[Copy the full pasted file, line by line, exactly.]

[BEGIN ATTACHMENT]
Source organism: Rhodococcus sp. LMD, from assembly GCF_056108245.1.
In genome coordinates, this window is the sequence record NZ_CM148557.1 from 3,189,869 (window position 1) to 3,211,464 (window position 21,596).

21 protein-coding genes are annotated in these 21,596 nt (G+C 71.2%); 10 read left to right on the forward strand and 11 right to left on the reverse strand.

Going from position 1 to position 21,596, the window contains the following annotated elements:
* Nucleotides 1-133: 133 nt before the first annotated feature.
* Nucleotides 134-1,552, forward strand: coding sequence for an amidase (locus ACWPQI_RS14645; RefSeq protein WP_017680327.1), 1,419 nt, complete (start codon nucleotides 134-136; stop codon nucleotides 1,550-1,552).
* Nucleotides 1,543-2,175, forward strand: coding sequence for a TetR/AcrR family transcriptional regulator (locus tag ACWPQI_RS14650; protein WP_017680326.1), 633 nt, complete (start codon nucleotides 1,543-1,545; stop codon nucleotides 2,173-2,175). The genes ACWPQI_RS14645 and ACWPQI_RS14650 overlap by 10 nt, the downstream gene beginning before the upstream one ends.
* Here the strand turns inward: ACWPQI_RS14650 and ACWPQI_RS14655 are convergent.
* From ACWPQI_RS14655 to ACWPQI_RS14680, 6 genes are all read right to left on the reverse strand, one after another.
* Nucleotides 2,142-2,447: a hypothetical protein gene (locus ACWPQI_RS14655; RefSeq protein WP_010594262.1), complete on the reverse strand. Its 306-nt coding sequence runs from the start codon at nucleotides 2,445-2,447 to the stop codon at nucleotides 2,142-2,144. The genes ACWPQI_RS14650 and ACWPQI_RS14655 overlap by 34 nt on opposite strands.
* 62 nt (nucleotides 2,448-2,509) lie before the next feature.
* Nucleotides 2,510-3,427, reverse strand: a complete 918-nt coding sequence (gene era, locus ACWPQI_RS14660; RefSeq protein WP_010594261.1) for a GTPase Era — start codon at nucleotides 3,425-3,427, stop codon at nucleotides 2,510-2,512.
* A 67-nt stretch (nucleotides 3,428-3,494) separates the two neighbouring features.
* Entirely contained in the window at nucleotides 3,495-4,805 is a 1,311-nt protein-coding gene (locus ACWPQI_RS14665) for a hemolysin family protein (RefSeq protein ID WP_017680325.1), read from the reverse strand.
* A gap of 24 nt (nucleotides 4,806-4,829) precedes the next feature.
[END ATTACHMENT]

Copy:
Source organism: Rhodococcus sp. LMD, from assembly GCF_056108245.1.
In genome coordinates, this window is the sequence record NZ_CM148557.1 from 3,189,869 (window position 1) to 3,211,464 (window position 21,596).

21 protein-coding genes are annotated in these 21,596 nt (G+C 71.2%); 10 read left to right on the forward strand and 11 right to left on the reverse strand.

Going from position 1 to position 21,596, the window contains the following annotated elements:
* Nucleotides 1-133: 133 nt before the first annotated feature.
* Nucleotides 134-1,552, forward strand: coding sequence for an amidase (locus ACWPQI_RS14645; RefSeq protein WP_017680327.1), 1,419 nt, complete (start codon nucleotides 134-136; stop codon nucleotides 1,550-1,552).
* Nucleotides 1,543-2,175, forward strand: coding sequence for a TetR/AcrR family transcriptional regulator (locus tag ACWPQI_RS14650; protein WP_017680326.1), 633 nt, complete (start codon nucleotides 1,543-1,545; stop codon nucleotides 2,173-2,175). The genes ACWPQI_RS14645 and ACWPQI_RS14650 overlap by 10 nt, the downstream gene beginning before the upstream one ends.
* Here the strand turns inward: ACWPQI_RS14650 and ACWPQI_RS14655 are convergent.
* From ACWPQI_RS14655 to ACWPQI_RS14680, 6 genes are all read right to left on the reverse strand, one after another.
* Nucleotides 2,142-2,447: a hypothetical protein gene (locus ACWPQI_RS14655; RefSeq protein WP_010594262.1), complete on the reverse strand. Its 306-nt coding sequence runs from the start codon at nucleotides 2,445-2,447 to the stop codon at nucleotides 2,142-2,144. The genes ACWPQI_RS14650 and ACWPQI_RS14655 overlap by 34 nt on opposite strands.
* 62 nt (nucleotides 2,448-2,509) lie before the next feature.
* Nucleotides 2,510-3,427, reverse strand: a complete 918-nt coding sequence (gene era, locus ACWPQI_RS14660; RefSeq protein WP_010594261.1) for a GTPase Era — start codon at nucleotides 3,425-3,427, stop codon at nucleotides 2,510-2,512.
* A 67-nt stretch (nucleotides 3,428-3,494) separates the two neighbouring features.
* Entirely contained in the window at nucleotides 3,495-4,805 is a 1,311-nt protein-coding gene (locus ACWPQI_RS14665) for a hemolysin family protein (RefSeq protein ID WP_017680325.1), read from the reverse strand.
* A gap of 24 nt (nucleotides 4,806-4,829) precedes the next feature.